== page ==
Context-based training for mission – why it matters

“For a long time, teachers in our seminaries have thought that if they teach students sound theology, Greek exegesis and church history, these students would begin to function like church leaders” (Perry Shaw, Transforming Theological Education, 2014)

“Effective ministerial training should not primarily be about training ministers in the skills they need to minister effectively today; instead, it should be about giving them the capacity to respond well to the pastoral challenges of the day after tomorrow, which we haven’t yet begun to imagine. And what they need to respond well to such unknown challenges is a thorough grounding in theology”
(Steve Holmes, University of St Andrews, at, 2015)

Here we have two opposing points of view, which neatly summarise one of the key debates in contemporary theological education (especially as applied to training for Christian mission and ministry)[1]. Perry Shaw’s statement is provocative, and might be a bit of a straw man, but it reflects some increasingly widespread concerns about the effectiveness of our approaches to the formation of Christian leaders. It has also drawn something of a robust counter-reaction. The second quote, from Steve Holmes, gives an articulate defence of theological education as an investment in lifelong creativity and reflection, building capacity for a response to new and unforeseen challenges. This is illustrated further by a further quote from his post; “theology, properly studied, gives us the skills to respond well to ideas we’ve never encountered before …. I don’t know what the opportunities and challenges of ministry in a decade or two might be. I do know that the right way to face those opportunities and challenges will be deep reflection on the way the unchanging gospel has been and might be applied to different questions and circumstances”.

Now, I have noticed that the defence of traditional methods of theological education tends to come from those who are more academically-inclined and/or who have invested much personal time and energy in it. On top of this, it is unrealistic to assume that we can bank all the knowledge and skills that we might ever need from a single initial programme of degree-level training. If that were the case, why do so many theological colleges also offer Masters’ degrees to church leaders as a form of CPD? That suggests that they don’t really believe you can get everything you need upfront, all in one go. Instead, we need to be training lifelong learners (and be lifelong learners ourselves).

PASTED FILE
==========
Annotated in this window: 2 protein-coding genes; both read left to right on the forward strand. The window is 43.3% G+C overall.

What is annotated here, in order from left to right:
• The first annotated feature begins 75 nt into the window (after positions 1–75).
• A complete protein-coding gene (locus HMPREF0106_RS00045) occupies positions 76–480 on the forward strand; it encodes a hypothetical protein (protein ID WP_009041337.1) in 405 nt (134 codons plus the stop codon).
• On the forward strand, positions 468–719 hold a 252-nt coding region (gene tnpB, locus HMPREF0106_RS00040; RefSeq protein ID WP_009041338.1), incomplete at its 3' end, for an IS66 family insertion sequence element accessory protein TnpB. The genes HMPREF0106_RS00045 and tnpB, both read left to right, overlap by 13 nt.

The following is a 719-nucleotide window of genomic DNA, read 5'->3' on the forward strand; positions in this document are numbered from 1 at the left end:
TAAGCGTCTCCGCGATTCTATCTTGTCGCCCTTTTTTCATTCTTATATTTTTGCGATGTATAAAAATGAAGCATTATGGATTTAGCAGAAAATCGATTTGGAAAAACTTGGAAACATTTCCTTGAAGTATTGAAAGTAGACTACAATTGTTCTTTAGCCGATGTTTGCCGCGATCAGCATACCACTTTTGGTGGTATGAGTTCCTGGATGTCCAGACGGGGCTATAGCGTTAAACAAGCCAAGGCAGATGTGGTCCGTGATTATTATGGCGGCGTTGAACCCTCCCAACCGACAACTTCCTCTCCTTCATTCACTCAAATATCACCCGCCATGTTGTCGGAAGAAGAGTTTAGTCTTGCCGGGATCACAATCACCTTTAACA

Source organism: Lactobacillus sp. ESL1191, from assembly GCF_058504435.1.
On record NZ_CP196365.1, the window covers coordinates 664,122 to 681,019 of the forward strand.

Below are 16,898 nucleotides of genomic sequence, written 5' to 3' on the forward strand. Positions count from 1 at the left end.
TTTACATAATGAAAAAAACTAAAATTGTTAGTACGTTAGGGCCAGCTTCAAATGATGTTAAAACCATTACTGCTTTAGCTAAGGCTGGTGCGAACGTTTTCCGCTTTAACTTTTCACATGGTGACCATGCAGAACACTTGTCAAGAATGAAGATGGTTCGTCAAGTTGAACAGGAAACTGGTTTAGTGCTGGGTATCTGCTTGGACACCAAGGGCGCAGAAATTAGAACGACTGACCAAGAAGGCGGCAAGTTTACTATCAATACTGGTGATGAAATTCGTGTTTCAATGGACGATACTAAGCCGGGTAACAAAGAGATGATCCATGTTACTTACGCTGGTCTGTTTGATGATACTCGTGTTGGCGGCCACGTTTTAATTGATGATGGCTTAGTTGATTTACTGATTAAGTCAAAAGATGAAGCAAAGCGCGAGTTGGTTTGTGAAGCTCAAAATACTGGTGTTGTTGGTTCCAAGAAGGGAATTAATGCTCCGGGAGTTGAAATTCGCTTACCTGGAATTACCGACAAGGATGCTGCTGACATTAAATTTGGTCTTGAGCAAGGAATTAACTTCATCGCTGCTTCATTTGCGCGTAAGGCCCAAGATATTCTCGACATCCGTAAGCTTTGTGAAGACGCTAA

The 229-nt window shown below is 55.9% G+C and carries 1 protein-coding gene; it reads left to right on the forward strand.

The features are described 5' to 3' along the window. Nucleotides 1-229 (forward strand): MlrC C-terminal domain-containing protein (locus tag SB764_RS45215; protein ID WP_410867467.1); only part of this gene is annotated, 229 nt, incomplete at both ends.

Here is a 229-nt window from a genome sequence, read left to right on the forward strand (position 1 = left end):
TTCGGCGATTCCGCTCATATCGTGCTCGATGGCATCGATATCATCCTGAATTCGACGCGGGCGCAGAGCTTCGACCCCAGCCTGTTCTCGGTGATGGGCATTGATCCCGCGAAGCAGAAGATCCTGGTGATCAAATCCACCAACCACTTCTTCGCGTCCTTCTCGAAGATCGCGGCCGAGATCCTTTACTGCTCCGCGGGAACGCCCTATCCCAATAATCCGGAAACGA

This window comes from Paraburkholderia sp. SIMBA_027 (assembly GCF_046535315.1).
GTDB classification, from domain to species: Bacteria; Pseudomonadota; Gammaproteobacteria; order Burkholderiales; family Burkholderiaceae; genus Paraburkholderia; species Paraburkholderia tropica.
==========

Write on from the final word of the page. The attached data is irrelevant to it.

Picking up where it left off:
We also need to acknowledge that the existing models of training for ministry are not sui generis. They reflect the wider history of professional training. Our traditional approach is similar to the old pre-clinical model of medical training, wherein a medical degree was followed by training as a junior doctor; in the same way, a theology degree is followed by service as a curate, probationer, or assistant minister (or youth worker!). But medical training is changing. Trainee doctors now meet patients much earlier on in their training. In Scotland, questions are being asked about existing methods of nursing training. A nursing degree doesn’t train people to be nurses (it gives them a degree in nursing, which is a different thing), and the NHS is now having to do more practical training following graduation, to train people with nursing degrees to work as nurses. Alongside this, many universities now strongly stress employability prospects, and there is an increasing expectation among students and future employers that graduates will be ‘good to go’ (i.e. ready to work).